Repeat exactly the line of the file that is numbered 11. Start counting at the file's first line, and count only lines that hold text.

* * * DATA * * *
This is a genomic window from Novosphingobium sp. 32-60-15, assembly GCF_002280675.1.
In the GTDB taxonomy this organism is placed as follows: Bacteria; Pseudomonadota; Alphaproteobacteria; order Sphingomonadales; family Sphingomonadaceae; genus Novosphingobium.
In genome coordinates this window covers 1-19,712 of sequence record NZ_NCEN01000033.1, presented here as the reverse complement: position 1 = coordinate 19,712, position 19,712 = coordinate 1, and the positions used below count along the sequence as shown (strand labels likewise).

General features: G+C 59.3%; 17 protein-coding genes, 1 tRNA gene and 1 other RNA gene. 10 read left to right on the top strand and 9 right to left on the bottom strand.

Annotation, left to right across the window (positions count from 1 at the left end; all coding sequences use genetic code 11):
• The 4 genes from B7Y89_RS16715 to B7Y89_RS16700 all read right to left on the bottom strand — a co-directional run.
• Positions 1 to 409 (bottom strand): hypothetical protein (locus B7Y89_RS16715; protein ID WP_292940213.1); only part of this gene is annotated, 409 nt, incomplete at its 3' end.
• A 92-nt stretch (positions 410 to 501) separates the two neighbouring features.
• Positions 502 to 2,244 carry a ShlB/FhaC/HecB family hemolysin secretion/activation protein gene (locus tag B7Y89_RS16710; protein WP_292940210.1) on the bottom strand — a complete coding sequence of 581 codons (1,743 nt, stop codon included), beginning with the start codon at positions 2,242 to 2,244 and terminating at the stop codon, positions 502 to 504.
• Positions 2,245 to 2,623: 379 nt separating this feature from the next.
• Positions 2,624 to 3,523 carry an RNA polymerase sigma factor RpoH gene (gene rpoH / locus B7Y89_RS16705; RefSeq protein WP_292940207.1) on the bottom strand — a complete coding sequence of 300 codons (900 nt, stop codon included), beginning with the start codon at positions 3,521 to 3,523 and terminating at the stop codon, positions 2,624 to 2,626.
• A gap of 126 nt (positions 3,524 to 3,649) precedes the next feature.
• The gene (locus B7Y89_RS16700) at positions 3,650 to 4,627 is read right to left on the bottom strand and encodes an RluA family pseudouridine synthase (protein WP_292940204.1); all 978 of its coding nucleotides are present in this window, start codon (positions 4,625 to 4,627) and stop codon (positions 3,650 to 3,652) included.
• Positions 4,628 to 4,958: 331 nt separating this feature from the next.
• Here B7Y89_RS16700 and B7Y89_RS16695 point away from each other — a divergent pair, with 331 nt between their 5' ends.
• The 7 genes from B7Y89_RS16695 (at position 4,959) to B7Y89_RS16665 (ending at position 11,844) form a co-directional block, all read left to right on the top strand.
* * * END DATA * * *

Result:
• Positions 2,624 to 3,523 carry an RNA polymerase sigma factor RpoH gene (gene rpoH / locus B7Y89_RS16705; RefSeq protein WP_292940207.1) on the bottom strand — a complete coding sequence of 300 codons (900 nt, stop codon included), beginning with the start codon at positions 3,521 to 3,523 and terminating at the stop codon, positions 2,624 to 2,626.